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  37. Well, according to Chuck Todd, who is hardly on the left, it sounds like the public option will only be an option if the insurance companies don't straighten up.

    I personally would like an option, but I guess the Democrats and Republicans don't want to let me have one. I keep writing to my Senators regularly but I guess they don't care what I think.

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  38. avrds -- "If the free market is so good at beating out inefficiencies" then health care wouldn't be more expensive here than it is anywhere else in the world. Or so it would seem. And I don't buy the line, favored by insurers, that health care is so high because we, the American public, demand so much in the way of coverage.

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  39. Rick I think your spot on about the Obama speech today.But I think it's the right wing radio nuts who will try and take credit for "making him tone down his message" and the minions will beleive Rush and the others saved their kids from being indoctrinated by the Obama cult of personality.

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  40. This is as good a review of the health care bill as I have read yet, albeit a bit cynical,

    http://www.rollingstone.com/politics/story/29988909/sick_and_wrong

    The RS article notes that the major stumbling block now is getting the bill through the Senate Finance Committee, where it appears that Olympia Snowe of Maine is the only Republican left willing to deal, but she is not a big fan of the public option, prefering a failsafe provision for the public option if private companies don't bring down the cost of insurance. Seems the greatest anxiety is that the public option would have an unfair advantage of private insurance said it would essentially provide insurance at cost, eliminating the profit motive.

    Anyway, read the article, it gives one a greater insight into the process.

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  41. http://money.cnn.com/magazines/fortune/fortune500/2008/industries/223/index.html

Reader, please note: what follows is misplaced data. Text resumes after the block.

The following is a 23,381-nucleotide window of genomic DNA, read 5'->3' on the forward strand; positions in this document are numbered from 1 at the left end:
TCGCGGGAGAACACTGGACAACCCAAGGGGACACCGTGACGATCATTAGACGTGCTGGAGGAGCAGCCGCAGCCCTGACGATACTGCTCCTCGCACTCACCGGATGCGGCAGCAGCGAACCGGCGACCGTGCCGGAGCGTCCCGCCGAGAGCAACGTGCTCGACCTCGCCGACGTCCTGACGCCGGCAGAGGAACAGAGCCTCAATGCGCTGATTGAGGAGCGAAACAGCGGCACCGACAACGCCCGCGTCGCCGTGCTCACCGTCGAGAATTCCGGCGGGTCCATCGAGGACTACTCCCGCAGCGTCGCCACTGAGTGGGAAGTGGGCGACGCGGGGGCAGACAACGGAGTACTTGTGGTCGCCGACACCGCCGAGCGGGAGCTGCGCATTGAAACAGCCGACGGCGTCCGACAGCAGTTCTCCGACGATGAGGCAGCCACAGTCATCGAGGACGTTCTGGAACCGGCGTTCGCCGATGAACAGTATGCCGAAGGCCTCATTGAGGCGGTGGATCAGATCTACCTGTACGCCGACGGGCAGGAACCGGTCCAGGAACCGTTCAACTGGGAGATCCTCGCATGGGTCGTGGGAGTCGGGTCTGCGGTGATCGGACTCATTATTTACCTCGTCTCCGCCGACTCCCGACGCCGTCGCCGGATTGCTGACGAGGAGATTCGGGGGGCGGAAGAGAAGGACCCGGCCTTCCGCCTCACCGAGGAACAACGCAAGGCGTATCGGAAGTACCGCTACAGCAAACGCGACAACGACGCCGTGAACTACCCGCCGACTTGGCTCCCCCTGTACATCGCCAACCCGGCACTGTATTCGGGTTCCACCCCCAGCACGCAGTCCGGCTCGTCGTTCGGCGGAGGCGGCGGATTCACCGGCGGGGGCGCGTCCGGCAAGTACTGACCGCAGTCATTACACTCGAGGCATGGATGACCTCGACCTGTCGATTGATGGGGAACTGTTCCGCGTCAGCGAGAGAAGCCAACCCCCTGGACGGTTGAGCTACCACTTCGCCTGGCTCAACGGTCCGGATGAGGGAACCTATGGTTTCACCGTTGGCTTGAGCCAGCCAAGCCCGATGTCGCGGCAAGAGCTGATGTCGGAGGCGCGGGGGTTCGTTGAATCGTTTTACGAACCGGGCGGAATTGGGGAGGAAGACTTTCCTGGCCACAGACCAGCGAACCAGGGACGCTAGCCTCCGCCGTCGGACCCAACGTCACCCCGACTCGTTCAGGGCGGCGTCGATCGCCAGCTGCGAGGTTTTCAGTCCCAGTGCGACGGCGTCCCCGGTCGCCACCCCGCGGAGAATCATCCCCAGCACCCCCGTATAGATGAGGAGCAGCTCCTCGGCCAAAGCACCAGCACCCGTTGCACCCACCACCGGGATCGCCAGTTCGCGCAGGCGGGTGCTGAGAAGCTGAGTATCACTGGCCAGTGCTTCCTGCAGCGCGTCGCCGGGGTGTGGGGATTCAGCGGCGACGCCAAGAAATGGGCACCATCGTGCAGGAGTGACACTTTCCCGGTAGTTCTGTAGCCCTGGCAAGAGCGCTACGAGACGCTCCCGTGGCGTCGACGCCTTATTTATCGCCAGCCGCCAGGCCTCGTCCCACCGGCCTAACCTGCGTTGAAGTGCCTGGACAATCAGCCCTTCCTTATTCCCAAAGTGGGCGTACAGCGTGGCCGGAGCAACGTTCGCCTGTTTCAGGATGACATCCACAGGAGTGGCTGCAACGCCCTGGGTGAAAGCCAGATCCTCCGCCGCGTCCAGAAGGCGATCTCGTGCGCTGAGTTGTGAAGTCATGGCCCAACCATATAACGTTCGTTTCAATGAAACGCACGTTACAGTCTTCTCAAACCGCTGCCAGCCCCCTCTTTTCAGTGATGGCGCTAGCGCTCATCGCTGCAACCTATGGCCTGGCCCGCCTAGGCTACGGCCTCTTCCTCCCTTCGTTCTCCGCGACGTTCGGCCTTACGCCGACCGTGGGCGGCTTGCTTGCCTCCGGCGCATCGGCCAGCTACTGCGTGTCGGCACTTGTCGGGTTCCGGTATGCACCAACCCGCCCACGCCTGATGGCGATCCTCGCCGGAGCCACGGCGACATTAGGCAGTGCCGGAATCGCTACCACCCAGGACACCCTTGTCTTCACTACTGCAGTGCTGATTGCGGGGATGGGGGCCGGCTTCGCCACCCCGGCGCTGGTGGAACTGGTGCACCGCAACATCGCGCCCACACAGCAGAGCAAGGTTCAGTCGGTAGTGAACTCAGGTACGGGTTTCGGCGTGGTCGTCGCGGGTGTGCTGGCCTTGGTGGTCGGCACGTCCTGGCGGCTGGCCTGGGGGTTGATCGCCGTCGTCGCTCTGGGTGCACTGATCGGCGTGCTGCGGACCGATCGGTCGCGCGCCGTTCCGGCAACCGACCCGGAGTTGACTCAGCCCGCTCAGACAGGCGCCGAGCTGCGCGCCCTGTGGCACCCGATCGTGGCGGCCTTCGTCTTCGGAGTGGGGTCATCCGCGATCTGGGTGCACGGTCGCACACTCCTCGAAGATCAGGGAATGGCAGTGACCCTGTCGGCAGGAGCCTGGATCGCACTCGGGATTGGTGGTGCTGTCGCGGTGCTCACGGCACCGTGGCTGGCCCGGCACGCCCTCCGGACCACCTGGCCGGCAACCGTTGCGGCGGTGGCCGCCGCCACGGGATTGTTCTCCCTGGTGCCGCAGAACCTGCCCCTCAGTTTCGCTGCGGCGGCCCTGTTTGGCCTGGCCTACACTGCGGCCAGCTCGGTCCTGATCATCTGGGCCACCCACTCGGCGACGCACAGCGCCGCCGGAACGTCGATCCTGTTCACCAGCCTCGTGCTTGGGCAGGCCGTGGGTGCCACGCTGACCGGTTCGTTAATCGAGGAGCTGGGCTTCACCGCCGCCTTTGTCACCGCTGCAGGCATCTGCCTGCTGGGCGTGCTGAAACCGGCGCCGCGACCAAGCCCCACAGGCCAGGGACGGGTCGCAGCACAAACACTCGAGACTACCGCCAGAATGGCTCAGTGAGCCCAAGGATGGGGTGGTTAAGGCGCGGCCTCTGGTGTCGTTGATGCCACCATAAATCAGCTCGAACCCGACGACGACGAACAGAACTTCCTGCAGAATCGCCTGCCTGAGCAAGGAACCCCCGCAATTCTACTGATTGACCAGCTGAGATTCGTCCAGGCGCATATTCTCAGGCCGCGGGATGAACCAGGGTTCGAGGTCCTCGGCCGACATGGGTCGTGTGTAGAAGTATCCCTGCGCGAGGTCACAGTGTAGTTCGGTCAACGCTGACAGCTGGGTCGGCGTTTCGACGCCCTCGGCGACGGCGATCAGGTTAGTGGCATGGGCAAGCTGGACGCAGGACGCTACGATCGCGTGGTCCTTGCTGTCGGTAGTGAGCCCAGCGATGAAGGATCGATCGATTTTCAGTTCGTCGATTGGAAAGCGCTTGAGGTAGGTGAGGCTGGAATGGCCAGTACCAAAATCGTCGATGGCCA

The link above gives you a pretty good idea of the health care industry's financial health. If I'm not mistaken, 2008 was not exactly a banner year for the US economy.

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  42. Rick, when the word first came out on giving up on the public option, all the insurance stocks shot up in a day that the market broadly lost big. It just shows you where they assume we are headed.

    Gintaras, thanks for the Taibi article. He was interviewed on Rachel Maddow's show about it awhile back, but I never got around to reading it. I'll see if I can stomach it. (I'm trying to keep my spirits/hopes up until this evening!)

    And yes, I heard last night on the news that Obama changed his back to school speech. They showed a clip of Campbell Brown asking the head of the Florida Republican party if he had seen the _first_ speech, and he said he hadn't, but he was still confident that Obama gave a different speech because of pressure from him and others not to socialize their kids or some such.

    The hoops these Southern white guys jump through to avoid being called the obvious -- racist -- is amazing.

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  43. Neither speech (released nor spoken) carried with it a "socialist message." It was very carefully delivered to ruffle as few feathers as possible, but that was about it. However, if the Republicans want to crow that they altered Obama's "trajectory," there isn't much anyone can say to tell them otherwise, because they are so full of themselves right now that they think they ruling government from the street.